FDI and Technological Upgrading in Chinese Cities: Externalities of Foreign Expansion Process and Industrial Structures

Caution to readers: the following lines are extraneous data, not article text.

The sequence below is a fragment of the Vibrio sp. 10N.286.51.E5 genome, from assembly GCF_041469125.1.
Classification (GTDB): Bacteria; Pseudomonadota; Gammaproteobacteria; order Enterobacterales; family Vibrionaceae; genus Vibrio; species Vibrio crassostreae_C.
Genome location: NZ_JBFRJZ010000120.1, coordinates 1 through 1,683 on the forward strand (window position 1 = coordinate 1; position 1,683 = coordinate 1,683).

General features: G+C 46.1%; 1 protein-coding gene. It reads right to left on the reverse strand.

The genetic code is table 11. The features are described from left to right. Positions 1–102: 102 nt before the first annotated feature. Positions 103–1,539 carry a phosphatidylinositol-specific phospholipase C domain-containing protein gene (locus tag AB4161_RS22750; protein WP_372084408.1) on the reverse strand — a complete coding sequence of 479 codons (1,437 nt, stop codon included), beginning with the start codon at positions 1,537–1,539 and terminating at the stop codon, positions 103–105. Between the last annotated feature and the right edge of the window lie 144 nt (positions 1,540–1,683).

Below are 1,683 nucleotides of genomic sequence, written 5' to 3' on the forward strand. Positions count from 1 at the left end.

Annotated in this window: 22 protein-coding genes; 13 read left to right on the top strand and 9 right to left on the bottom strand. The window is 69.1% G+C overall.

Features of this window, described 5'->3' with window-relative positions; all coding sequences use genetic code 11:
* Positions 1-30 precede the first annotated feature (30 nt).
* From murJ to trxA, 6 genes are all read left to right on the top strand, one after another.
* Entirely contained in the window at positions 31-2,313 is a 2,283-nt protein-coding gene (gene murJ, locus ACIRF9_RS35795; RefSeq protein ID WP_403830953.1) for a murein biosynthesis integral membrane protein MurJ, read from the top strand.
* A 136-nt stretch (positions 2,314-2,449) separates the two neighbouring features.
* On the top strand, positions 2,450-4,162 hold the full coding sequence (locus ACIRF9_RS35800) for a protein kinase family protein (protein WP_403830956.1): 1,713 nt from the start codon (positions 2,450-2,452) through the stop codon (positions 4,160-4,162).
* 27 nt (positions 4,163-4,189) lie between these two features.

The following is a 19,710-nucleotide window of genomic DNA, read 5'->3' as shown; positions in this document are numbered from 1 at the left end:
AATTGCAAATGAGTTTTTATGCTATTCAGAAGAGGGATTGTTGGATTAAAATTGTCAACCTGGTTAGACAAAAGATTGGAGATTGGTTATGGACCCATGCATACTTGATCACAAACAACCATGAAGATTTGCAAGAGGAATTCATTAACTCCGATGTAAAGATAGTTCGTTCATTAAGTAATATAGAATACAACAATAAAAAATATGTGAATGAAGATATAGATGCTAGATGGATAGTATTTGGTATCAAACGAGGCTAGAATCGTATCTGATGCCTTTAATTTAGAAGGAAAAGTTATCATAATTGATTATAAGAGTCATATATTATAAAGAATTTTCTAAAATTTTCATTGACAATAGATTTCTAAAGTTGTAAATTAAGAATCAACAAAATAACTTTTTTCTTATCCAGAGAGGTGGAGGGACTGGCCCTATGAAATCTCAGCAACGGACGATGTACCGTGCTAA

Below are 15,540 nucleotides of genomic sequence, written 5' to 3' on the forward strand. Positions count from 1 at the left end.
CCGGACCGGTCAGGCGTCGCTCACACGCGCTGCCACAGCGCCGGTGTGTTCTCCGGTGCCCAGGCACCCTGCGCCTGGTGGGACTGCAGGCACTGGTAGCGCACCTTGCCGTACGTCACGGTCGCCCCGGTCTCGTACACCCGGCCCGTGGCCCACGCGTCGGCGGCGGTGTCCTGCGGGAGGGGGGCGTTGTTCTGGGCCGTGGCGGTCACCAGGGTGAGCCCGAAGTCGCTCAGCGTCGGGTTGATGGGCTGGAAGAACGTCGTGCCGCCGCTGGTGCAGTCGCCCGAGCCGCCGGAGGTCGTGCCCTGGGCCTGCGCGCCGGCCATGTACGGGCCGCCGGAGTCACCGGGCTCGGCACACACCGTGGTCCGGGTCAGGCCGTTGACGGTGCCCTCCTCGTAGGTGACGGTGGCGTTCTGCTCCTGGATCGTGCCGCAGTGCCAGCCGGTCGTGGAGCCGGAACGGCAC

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Technological upgrading, as the key engine of Chinese economic development, does not take place in isolation, but is largely dependent on access to external knowledge sources. FDI has long been regarded as an external knowledge source because of its intra- and intercity technological spillovers. Meanwhile, both foreign expansion time-based characteristics and industrial structures could affect technological upgrading, but there is a heated debate about whether they enhance FDI spillovers in host cities. In this PhD thesis, I integrate these two streams of literature into a theoretical framework, and hope to investigate how foreign expansion time-based characteristics and industrial structures moderate both intra- and intercity relationships between inward FDI and technological upgrading in Chinese cities. Moreover, I link cluster theory to FDI spillovers, and establish a theoretical model in which government and market orientations can affect knowledge transfers and disseminations between domestic and foreign firms. Overall, this research aims to extend the existing literature by bridging literature of FDI spillovers, foreign expansion process, and industrial structures from a contingency perspective. It deepens our understandings about both intra- and intercity dimensions of FDI technological spillovers in explaining host city technological upgrading. Based on specific panel datasets from the Chinese Urban Statistical Yearbooks and the Annual Industrial Survey Database, I adopt Pooled OLS and Spatial Durbin Model to explore intra- and intercity externalities of foreign expansion process and industrial structures in FDI spillovers. My results indicate that FDI spillovers contribute to both intra- and inter-city technological upgrading in China. Irregular foreign expansion process diminishes FDI spillovers within a given city, but facilitates intercity knowledge dissemination. Cities with a high degree of related variety can reap benefits from FDI technological spillovers. However, such empirical results may change between different urban groups, Beijing-Tianjin-Hebei and Shanghai-Yangtze River Delta respectively. Therefore, the findings of this PhD thesis not only provide convincing evidence for the debate regarding the relationship between FDI and host city technological upgrading, but also highlight government and market orientations to assist with policy making in the future.
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